Affected families were crammed in school rooms until floods subsided. Typically, bags of rice and food cans were marked with the name of the politician who doled them out. Relief efforts were thus really re-election efforts. This practice has fallen into disrepute.
Apart from handing out supplies, there was no job for local governments. It was the army’s task to conduct search and rescue missions. It also cleared and repaired roads.
Failure to handle a catastrophe competently could end political careers. Typhoon Ketsana flooded Metro Manila in September 2009. Then President Gloria Macapagal-Arroyo had groomed her Defense Secretary Gilbert Teodoro to run for president in 2010. He failed miserably to send rubber boats to rescue trapped homeowners from the flood waters – and that contributed to sinking his presidential campaign. Under the impression of the typhoon, however, the government changed its stance.
In 2010, the Arroyo-dominated Congress approved landmark legislation. It created the National Disaster Risk Reduction and Management Council (NDRRMC). Both disaster risk management (DRM) and disaster risk reduction (DRR) were innovative concepts. The new law fulfilled the Philippines’ commitment to implement the Hyogo Framework for Action, which had been the result of a UN conference on resilience building in Japan in 2005.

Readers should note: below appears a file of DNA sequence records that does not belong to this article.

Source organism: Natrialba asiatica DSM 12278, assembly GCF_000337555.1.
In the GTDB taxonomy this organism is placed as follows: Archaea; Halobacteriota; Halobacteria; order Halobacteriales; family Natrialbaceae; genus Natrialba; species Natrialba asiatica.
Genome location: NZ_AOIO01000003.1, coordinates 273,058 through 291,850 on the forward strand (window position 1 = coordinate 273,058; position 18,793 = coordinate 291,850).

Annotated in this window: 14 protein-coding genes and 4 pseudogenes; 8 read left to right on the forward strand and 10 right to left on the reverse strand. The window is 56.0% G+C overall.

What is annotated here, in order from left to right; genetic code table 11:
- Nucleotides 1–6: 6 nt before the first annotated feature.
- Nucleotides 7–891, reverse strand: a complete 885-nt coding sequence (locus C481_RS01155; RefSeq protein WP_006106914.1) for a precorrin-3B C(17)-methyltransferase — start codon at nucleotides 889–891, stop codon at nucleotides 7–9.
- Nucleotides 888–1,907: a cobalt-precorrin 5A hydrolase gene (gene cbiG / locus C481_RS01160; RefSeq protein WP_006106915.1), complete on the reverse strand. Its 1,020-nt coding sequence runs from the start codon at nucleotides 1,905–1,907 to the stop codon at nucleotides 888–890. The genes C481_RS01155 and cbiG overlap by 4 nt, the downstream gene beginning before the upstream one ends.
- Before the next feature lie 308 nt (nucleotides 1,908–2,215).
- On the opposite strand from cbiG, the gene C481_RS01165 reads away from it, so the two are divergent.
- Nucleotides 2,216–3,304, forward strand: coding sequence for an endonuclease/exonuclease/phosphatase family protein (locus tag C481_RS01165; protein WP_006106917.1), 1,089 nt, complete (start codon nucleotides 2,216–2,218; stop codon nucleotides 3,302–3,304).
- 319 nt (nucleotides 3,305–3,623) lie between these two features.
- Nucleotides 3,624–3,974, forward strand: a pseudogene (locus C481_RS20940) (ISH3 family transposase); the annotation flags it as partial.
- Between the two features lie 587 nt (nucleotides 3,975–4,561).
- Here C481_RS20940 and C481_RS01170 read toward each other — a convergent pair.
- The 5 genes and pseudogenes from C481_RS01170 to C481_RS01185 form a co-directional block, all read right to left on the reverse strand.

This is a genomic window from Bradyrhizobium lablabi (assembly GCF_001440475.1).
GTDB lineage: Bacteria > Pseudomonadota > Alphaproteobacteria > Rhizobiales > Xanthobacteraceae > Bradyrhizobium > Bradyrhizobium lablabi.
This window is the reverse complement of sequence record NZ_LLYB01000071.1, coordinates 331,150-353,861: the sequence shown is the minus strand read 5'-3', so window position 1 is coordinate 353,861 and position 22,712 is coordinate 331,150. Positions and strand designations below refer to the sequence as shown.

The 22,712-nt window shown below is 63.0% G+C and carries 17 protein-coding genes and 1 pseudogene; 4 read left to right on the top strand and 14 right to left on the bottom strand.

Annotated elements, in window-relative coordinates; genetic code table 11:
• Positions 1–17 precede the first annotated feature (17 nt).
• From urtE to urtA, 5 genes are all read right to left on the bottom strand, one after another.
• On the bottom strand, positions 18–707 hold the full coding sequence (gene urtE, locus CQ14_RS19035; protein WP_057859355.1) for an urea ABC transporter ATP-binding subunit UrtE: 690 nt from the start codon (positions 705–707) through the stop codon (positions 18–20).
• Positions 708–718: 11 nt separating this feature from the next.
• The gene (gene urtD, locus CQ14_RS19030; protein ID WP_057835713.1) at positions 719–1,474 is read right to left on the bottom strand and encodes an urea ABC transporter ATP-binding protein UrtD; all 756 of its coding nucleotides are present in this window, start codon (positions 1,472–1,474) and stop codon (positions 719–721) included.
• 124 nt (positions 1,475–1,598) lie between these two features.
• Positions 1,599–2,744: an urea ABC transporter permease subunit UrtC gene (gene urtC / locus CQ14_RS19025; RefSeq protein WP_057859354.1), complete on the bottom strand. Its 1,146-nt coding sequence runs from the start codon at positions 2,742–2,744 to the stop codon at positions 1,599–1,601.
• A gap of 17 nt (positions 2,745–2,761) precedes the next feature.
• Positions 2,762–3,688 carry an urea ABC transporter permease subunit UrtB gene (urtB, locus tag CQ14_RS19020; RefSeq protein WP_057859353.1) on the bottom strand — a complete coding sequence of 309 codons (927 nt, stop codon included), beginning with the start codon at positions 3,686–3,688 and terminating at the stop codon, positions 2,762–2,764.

The new law marked a paradigm shift, according to Carmelita Laverinto of the Office of Civil Defence. She says that governments and relief agencies earlier viewed disasters as “one-off events” and responded accordingly. In her view, neither the social and economic implications of disasters nor their causes were appropriately taken into account.
To read the rest of the English version, please click on this link.
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A sidebar piece deals with a very frank critique of foreign aid agencies.
20/06/2018 – by Raissa Robles
Typhoon Haiyan – which was also called Typhoon Yolanda in the Philippines, triggered an enormous and generous outpouring of foreign aid from non-governmental organisations, faith-based charities and UN agencies. One veteran of international disaster relief, however, became keenly aware of the efforts’ downsides.
In the devastated city of Tacloban, Karl Gaspar, a Catholic monk, saw NGO workers staying in the most expensive hotels, eating in the best restaurants and cruising in brand new SUVs through streets “where dead bodies wait to be identified and buried in mass graves”. Moreover, he noted that many pledges never materialised. In his book (Gaspar 2014) on the experience, he wrote: “As of 8 September 2014, the country has received P 71 billion ($ 1.626 billion) worth of foreign aid pledges in cash and in kind, but only P 15 billion ($ 349.404 million) has been received so far.”
To read the rest, please click on this link.